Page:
Mastitis - What is mastitis? Well, mastitis is an inflammation of the mammary gland usually caused by bacteria. Also, any injury to the udder, the use of too high a vacuum with milking machines, or leaving the machine on after the flow of milk has stopped tends to favor mastitis. It is important to dairymen because this disease is very significant to the economy of milk production. Mastitis is the most common and the most costly cattle disease in the United States. It has been estimated that the average cost per cow is equal to 1540 pounds of milk and the American Dairy Industry estimates about one-half billion dollars per year are spent. Mastitis affects milk composition, which decreases the quality of the milk for processing.
Somatic Cells - Now that we have reviewed what mastitis is, the next thing you're probably wondering is what are somatic cells and how are they related to this udder disease. Somatic cells are produced all of the time and they are shed in healthy milk. They are important because they play a critical part in fighting the harmful bacteria that cause mastitis. The increase in numbers of somatic cells is a response by the body to combat the mastitis infection. Even though the legal limit for somatic cell count is 600,000 in order to ensure maximum milk production and health of your herd, somatic cell counts of about 100,000 are recommended. Counts that tend to be higher than 300,000 may indicate a slight mastitis infection and are generally considered to be on the high side of the spectrum.
Now let me explain a little more about somatic cells to you. There are two types of somatic cells. The first is called a leukocyte, which is a white blood cell. This type of somatic cell knows that the bacteria are the bad guys and it tries to ward off these invaders. This type of cell is beneficial to the health of the cow, yet its increase in numbers indicate an infection. The second type is the epithelial cell, or "damaged milk cell." These are the cells, which normally help produce the milk, however, during a mastitis infection they fail to produce milk because of the irritation. When we count somatic cells we are actually counting both the leucocytes and the damaged milk cells.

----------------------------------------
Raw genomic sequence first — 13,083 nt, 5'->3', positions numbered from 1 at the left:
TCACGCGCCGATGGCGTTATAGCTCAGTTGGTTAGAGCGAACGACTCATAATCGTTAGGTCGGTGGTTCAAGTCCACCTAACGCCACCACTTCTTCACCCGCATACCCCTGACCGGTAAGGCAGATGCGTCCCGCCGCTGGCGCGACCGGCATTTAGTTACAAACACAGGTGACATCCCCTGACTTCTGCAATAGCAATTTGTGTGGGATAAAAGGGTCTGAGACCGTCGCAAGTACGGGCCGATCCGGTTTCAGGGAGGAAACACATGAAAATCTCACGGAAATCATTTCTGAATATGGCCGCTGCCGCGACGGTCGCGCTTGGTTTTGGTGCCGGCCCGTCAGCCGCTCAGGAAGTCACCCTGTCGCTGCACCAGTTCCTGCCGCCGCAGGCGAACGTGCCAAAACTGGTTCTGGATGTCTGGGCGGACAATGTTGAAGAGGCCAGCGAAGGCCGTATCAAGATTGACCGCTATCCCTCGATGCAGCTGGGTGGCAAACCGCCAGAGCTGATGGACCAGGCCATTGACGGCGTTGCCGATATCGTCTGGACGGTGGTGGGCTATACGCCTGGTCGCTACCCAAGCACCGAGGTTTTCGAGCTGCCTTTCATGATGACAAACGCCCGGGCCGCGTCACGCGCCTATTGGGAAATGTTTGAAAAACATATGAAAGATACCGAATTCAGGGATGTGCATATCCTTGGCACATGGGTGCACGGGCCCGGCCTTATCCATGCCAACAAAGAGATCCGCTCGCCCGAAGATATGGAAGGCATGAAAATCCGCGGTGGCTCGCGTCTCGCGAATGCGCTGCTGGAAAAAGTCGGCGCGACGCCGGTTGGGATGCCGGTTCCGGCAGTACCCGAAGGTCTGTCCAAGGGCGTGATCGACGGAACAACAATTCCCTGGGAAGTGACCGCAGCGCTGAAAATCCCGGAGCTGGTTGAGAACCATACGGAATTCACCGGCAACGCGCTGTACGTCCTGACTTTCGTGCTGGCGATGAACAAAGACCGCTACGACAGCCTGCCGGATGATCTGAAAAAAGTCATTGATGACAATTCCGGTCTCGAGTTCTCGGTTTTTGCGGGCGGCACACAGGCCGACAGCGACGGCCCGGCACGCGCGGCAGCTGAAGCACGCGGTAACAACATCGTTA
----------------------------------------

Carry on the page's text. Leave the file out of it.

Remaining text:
Finally, what measures should you take to prevent such an infection from occurring? Here at A lab, & I we offer two tests to accommodate your specific needs. The first can be performed within about fifteen minutes and is a basic screening test to suggest that there might be mastitis. The second test is more accurate and the results give a number according to the somatic cell count. This is called the DMSCC method. So, simply by bringing in a sample of your milk, we can determine whether or not your herd has a mastitis infection based on the screening and the Direct Microscopic Somatic Cell Count (DMSCC). DMSCC is usually performed once a week and will assure you of the quality of your milk and save you time, money and the loss of milk production if you ever run into the common problem of mastitis in your herd.
It is important to note that the symptoms of mastitis are not always visible to the dairymen. Usually, symptoms only occur in the advanced or life-threatening stages of the disease. With DMSCC, we are able to inform you of mastitis before it can ever reach this point. So, in order to secure the quality of your milk and allow you peace of mind, take advantage of our somatic cell test to keep your dairy in the best possible condition. If you have any questions or comments, please feel free to call us at (909) 947-6065 and we will be more than happy to talk with you.